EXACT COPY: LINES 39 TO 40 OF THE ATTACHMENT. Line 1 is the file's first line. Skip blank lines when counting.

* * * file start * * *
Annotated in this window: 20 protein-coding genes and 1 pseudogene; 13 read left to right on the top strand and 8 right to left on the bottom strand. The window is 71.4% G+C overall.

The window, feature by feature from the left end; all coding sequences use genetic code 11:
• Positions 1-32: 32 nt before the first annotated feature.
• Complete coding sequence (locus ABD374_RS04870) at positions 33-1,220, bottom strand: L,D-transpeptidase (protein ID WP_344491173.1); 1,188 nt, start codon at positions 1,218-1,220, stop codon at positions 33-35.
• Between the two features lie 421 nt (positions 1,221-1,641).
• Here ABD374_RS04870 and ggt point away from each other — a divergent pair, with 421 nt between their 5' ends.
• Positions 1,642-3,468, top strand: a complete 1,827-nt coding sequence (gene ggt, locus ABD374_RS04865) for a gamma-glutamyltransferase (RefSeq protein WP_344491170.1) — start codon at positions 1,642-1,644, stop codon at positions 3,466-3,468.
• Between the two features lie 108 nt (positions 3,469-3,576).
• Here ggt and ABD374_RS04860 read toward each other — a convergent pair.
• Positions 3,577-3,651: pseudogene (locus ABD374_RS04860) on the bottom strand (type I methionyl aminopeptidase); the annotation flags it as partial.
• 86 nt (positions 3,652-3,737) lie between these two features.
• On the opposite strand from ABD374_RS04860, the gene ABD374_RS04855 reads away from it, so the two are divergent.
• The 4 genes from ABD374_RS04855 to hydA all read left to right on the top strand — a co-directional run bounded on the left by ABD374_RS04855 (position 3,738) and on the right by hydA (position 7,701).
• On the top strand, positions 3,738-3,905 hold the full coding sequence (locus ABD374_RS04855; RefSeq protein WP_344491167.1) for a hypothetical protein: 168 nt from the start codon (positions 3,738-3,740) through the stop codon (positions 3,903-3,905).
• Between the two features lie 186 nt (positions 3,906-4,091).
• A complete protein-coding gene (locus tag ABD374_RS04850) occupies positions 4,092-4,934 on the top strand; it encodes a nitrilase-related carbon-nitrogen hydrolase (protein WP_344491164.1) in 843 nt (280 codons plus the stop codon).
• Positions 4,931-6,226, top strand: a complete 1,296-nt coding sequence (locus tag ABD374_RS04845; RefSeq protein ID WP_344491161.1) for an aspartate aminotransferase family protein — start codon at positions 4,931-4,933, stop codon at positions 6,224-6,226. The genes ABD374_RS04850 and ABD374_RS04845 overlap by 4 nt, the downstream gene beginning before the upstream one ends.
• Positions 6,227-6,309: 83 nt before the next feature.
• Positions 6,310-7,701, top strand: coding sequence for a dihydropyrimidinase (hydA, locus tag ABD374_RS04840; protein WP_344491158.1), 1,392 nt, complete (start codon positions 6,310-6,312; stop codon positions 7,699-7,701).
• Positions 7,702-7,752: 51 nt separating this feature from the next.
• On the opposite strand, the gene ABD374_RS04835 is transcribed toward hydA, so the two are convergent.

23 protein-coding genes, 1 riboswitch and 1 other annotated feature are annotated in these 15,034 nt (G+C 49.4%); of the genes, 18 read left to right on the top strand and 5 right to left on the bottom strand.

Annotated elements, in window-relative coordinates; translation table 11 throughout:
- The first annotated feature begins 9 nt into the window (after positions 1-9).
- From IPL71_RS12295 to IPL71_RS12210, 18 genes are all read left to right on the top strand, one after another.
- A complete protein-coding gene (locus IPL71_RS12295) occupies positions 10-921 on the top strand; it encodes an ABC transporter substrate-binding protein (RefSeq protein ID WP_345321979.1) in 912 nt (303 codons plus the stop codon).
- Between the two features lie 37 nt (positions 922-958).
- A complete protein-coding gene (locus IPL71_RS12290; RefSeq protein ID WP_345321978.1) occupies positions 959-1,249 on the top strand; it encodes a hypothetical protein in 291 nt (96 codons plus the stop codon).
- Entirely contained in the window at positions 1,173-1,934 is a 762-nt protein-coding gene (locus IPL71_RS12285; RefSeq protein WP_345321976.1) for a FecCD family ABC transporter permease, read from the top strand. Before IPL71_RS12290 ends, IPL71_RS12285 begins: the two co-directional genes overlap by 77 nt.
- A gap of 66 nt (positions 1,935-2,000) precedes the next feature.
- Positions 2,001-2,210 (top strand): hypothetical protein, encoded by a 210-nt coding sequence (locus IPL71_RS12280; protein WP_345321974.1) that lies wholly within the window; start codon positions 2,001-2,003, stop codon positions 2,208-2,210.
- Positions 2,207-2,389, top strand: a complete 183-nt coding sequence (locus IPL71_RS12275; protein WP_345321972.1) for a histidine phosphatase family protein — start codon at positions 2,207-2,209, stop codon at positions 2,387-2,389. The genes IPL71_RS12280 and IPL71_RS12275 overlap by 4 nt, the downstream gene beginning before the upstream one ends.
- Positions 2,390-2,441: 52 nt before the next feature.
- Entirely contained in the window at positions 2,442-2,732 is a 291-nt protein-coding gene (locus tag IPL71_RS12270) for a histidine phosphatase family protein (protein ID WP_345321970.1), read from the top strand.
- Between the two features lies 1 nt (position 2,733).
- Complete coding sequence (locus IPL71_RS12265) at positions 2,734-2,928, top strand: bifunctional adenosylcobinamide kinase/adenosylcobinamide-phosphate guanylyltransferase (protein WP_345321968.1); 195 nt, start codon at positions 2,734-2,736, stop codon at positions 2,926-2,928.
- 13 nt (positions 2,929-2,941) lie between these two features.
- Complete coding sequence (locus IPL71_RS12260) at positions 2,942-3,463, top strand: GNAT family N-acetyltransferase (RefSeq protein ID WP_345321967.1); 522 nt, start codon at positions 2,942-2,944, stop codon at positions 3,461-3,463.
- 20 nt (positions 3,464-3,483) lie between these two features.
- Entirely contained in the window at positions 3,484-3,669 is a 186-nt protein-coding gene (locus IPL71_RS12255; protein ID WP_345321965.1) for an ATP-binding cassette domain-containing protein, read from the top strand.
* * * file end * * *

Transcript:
- 20 nt (positions 3,464-3,483) lie between these two features.
- Entirely contained in the window at positions 3,484-3,669 is a 186-nt protein-coding gene (locus IPL71_RS12255; protein ID WP_345321965.1) for an ATP-binding cassette domain-containing protein, read from the top strand.